The Clinical Implications of Scaphotrapezium-Trapezoidal Arthritis With Associated Carpal Instability

Shian Chao Tay, Steven L. Moran, Alexander Y. Shin, Ronald L. Linscheid

Research output: Contribution to journalArticlepeer-review

39 Scopus citations


Purpose: Common causes of dorsal intercalated segment instability (DISI) include scapholunate dissociations and scaphoid fracture nonunions. Although less common than these, scaphotrapezium-trapezoidal (STT) osteoarthritis (OA) may also be associated with the development of a DISI deformity. The clinical implications of this form of carpal instability in cases of STT arthritis are still unknown. To study the radiographic progression and incidence of this entity, we reviewed our patients and report on 24 wrists with DISI in the presence of STT arthritis. Methods: A retrospective chart and radiographic review was performed on all patients seen between 1994 and 2004, with the diagnosis of STT arthritis to identify a subgroup of patients with DISI deformity on the presenting radiographs. Patients' clinical and surgical courses were noted. Postoperative radiographic changes were recorded, as were clinical outcomes. Results: Sixteen patients with 24 wrists having STT arthritis and DISI deformity on presenting radiographs were identified. The median STT arthritis grade was 3.0 based on a modified Eaton and Glickel grading system. The median radiolunate angle was -21° of dorsal tilt. All patients had normal scapholunate angles. Abnormal scaphoid extension was seen in 19 of 24 wrists as measured by the radioscaphoid angle. Concomitant carpometacarpal arthritis was seen in 67% (n = 16) of the wrists, and midcarpal arthritis was identified in 50% (n = 8) of patients. Fifteen wrists required surgery for the symptoms and were followed up for a mean of 29 months after surgery. In the surgical group the radiolunate angles increased by mean of 6° after surgery. Four of the 15 wrists required revisional surgery for persistent pain. Conclusions: Patients with STT arthritis may present with carpal instability that is not related to radiographic scapholunate instability. This instability is characterized by a normal scapholunate angle with an extension stance of the scaphoid and lunate. Midcarpal arthritis may be present. Surgical intervention for patients with STT arthritis and DISI deformity may lead to radiographic progression of midcarpal instability.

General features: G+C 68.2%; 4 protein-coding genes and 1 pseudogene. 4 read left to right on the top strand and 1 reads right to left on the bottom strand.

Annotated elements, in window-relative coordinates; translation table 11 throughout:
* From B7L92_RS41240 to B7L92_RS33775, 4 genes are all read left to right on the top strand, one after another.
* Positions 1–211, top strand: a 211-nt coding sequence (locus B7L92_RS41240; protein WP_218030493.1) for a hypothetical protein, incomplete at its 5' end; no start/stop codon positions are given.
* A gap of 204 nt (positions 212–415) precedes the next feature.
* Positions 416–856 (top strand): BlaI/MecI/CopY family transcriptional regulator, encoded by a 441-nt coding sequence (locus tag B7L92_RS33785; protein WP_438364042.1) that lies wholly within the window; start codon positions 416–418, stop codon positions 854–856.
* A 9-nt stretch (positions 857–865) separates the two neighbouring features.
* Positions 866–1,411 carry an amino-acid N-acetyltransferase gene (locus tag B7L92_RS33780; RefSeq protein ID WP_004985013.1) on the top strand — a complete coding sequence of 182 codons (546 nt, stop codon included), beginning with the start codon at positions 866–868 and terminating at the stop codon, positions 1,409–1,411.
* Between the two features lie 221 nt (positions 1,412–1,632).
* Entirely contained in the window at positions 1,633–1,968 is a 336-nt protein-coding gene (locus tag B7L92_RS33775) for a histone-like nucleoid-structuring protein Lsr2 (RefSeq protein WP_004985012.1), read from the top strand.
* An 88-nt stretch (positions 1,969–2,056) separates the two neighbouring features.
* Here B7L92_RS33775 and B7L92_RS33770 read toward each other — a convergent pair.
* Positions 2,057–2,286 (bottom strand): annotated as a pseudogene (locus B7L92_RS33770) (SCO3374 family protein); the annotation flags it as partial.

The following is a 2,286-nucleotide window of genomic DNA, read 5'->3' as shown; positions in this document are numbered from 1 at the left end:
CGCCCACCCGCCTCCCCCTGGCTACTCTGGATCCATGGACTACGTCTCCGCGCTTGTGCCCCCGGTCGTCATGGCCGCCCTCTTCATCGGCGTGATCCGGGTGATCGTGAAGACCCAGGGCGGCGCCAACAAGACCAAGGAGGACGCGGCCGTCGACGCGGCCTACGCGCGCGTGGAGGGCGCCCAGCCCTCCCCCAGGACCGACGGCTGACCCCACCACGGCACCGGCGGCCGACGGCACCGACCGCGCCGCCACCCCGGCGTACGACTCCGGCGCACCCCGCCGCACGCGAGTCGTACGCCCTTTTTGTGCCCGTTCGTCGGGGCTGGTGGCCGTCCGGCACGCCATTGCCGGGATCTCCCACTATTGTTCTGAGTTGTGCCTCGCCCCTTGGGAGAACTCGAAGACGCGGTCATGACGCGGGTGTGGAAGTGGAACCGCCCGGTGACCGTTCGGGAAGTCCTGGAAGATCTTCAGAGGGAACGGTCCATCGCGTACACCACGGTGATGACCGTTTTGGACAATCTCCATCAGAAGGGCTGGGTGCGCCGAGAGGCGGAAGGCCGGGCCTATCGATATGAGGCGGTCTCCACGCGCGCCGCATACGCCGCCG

Original languageEnglish (US)
Pages (from-to)47-54
Number of pages8
JournalJournal of Hand Surgery
Issue number1
StatePublished - Jan 2007


  • DISI
  • Scaphotrapezium-trapezoidal
  • arthritis
  • carpal instability

ASJC Scopus subject areas

  • Surgery
  • Orthopedics and Sports Medicine


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